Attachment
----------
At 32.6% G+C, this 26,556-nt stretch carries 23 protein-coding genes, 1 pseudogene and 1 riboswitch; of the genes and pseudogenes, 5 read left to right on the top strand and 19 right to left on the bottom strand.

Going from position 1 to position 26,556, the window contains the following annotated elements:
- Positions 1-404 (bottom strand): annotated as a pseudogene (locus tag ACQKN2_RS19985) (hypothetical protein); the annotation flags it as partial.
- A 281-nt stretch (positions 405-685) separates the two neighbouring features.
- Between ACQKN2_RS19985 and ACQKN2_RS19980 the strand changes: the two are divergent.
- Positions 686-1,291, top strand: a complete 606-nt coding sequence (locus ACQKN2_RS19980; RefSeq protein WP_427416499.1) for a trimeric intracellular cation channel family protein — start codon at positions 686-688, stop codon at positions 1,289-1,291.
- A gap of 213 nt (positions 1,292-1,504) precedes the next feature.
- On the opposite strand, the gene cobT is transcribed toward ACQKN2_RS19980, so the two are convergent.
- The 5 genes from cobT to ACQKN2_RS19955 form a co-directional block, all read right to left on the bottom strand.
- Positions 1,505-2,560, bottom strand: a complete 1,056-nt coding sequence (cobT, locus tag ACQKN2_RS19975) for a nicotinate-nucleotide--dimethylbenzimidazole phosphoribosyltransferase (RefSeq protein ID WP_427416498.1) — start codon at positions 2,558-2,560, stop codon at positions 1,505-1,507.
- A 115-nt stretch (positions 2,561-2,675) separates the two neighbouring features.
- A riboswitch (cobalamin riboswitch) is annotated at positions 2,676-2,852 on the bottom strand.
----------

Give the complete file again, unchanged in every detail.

At 32.6% G+C, this 26,556-nt stretch carries 23 protein-coding genes, 1 pseudogene and 1 riboswitch; of the genes and pseudogenes, 5 read left to right on the top strand and 19 right to left on the bottom strand.

Going from position 1 to position 26,556, the window contains the following annotated elements:
- Positions 1-404 (bottom strand): annotated as a pseudogene (locus tag ACQKN2_RS19985) (hypothetical protein); the annotation flags it as partial.
- A 281-nt stretch (positions 405-685) separates the two neighbouring features.
- Between ACQKN2_RS19985 and ACQKN2_RS19980 the strand changes: the two are divergent.
- Positions 686-1,291, top strand: a complete 606-nt coding sequence (locus ACQKN2_RS19980; RefSeq protein WP_427416499.1) for a trimeric intracellular cation channel family protein — start codon at positions 686-688, stop codon at positions 1,289-1,291.
- A gap of 213 nt (positions 1,292-1,504) precedes the next feature.
- On the opposite strand, the gene cobT is transcribed toward ACQKN2_RS19980, so the two are convergent.
- The 5 genes from cobT to ACQKN2_RS19955 form a co-directional block, all read right to left on the bottom strand.
- Positions 1,505-2,560, bottom strand: a complete 1,056-nt coding sequence (cobT, locus tag ACQKN2_RS19975) for a nicotinate-nucleotide--dimethylbenzimidazole phosphoribosyltransferase (RefSeq protein ID WP_427416498.1) — start codon at positions 2,558-2,560, stop codon at positions 1,505-1,507.
- A 115-nt stretch (positions 2,561-2,675) separates the two neighbouring features.
- A riboswitch (cobalamin riboswitch) is annotated at positions 2,676-2,852 on the bottom strand.